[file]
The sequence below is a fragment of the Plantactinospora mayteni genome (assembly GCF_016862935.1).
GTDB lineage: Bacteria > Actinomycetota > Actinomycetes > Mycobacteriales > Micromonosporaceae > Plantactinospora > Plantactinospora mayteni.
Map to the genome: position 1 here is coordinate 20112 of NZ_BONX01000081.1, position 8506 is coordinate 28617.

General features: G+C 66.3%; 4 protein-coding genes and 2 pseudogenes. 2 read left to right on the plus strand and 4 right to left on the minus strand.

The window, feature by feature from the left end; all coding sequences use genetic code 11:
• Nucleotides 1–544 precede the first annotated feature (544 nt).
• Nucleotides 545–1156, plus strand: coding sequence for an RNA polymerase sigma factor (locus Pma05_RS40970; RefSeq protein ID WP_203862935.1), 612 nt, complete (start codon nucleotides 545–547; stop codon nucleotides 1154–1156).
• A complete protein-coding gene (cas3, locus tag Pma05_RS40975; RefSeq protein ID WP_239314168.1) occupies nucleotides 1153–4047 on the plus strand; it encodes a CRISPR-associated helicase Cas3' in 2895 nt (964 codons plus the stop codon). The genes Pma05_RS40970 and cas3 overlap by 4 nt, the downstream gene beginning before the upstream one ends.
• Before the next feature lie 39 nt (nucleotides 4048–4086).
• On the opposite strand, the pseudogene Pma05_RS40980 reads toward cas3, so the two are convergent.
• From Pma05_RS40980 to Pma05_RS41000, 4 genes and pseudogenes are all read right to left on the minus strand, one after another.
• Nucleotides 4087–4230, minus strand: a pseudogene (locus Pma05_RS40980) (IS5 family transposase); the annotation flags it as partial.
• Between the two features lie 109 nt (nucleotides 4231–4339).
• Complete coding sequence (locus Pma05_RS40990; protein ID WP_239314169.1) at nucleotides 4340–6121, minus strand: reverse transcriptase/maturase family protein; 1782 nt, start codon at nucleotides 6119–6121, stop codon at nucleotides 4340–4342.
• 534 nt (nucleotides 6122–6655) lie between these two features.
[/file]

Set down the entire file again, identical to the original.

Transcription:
The sequence below is a fragment of the Plantactinospora mayteni genome (assembly GCF_016862935.1).
GTDB lineage: Bacteria > Actinomycetota > Actinomycetes > Mycobacteriales > Micromonosporaceae > Plantactinospora > Plantactinospora mayteni.
Map to the genome: position 1 here is coordinate 20112 of NZ_BONX01000081.1, position 8506 is coordinate 28617.

General features: G+C 66.3%; 4 protein-coding genes and 2 pseudogenes. 2 read left to right on the plus strand and 4 right to left on the minus strand.

The window, feature by feature from the left end; all coding sequences use genetic code 11:
• Nucleotides 1–544 precede the first annotated feature (544 nt).
• Nucleotides 545–1156, plus strand: coding sequence for an RNA polymerase sigma factor (locus Pma05_RS40970; RefSeq protein ID WP_203862935.1), 612 nt, complete (start codon nucleotides 545–547; stop codon nucleotides 1154–1156).
• A complete protein-coding gene (cas3, locus tag Pma05_RS40975; RefSeq protein ID WP_239314168.1) occupies nucleotides 1153–4047 on the plus strand; it encodes a CRISPR-associated helicase Cas3' in 2895 nt (964 codons plus the stop codon). The genes Pma05_RS40970 and cas3 overlap by 4 nt, the downstream gene beginning before the upstream one ends.
• Before the next feature lie 39 nt (nucleotides 4048–4086).
• On the opposite strand, the pseudogene Pma05_RS40980 reads toward cas3, so the two are convergent.
• From Pma05_RS40980 to Pma05_RS41000, 4 genes and pseudogenes are all read right to left on the minus strand, one after another.
• Nucleotides 4087–4230, minus strand: a pseudogene (locus Pma05_RS40980) (IS5 family transposase); the annotation flags it as partial.
• Between the two features lie 109 nt (nucleotides 4231–4339).
• Complete coding sequence (locus Pma05_RS40990; protein ID WP_239314169.1) at nucleotides 4340–6121, minus strand: reverse transcriptase/maturase family protein; 1782 nt, start codon at nucleotides 6119–6121, stop codon at nucleotides 4340–4342.
• 534 nt (nucleotides 6122–6655) lie between these two features.